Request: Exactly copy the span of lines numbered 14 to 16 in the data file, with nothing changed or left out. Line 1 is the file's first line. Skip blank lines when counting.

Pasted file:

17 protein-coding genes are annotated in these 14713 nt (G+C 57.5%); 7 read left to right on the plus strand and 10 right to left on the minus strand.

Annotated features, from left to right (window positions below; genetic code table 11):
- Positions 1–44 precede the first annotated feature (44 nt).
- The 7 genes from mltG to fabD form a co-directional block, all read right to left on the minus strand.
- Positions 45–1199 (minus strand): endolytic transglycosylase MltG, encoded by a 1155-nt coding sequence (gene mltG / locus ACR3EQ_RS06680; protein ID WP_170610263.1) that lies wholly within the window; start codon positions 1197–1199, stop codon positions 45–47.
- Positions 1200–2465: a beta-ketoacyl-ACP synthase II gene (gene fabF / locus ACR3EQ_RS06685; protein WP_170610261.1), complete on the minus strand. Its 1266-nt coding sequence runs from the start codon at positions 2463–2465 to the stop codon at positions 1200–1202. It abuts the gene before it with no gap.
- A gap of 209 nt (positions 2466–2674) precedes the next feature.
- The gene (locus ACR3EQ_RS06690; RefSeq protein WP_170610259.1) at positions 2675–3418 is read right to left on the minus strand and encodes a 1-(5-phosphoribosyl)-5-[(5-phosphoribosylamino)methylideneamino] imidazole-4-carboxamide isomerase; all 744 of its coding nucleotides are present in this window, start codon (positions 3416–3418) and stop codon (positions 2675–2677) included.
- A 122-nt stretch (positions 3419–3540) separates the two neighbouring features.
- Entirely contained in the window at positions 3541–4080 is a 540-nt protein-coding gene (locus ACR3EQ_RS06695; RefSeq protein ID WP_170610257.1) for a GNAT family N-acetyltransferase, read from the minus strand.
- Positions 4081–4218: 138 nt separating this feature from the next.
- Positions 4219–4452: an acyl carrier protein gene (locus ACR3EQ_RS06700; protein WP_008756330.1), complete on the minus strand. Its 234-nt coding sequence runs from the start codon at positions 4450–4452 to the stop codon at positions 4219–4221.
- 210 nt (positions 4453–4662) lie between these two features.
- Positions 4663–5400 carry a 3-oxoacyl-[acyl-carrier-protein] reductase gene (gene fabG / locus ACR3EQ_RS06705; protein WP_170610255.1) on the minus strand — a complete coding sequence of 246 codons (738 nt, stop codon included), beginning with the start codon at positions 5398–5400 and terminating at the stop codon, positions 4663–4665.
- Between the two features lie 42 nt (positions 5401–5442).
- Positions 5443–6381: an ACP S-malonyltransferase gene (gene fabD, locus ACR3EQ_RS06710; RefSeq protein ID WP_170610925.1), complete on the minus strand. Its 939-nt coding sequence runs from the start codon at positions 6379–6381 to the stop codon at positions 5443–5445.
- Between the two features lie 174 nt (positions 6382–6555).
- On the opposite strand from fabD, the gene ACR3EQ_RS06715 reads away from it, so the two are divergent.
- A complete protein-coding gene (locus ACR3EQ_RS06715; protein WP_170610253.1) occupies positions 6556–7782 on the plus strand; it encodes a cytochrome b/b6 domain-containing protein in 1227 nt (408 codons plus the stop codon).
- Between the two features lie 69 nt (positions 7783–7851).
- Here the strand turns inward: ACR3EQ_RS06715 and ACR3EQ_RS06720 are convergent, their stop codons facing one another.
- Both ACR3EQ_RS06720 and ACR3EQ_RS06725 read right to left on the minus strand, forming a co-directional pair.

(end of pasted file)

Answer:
- Positions 4663–5400 carry a 3-oxoacyl-[acyl-carrier-protein] reductase gene (gene fabG / locus ACR3EQ_RS06705; protein WP_170610255.1) on the minus strand — a complete coding sequence of 246 codons (738 nt, stop codon included), beginning with the start codon at positions 5398–5400 and terminating at the stop codon, positions 4663–4665.
- Between the two features lie 42 nt (positions 5401–5442).
- Positions 5443–6381: an ACP S-malonyltransferase gene (gene fabD, locus ACR3EQ_RS06710; RefSeq protein ID WP_170610925.1), complete on the minus strand. Its 939-nt coding sequence runs from the start codon at positions 6379–6381 to the stop codon at positions 5443–5445.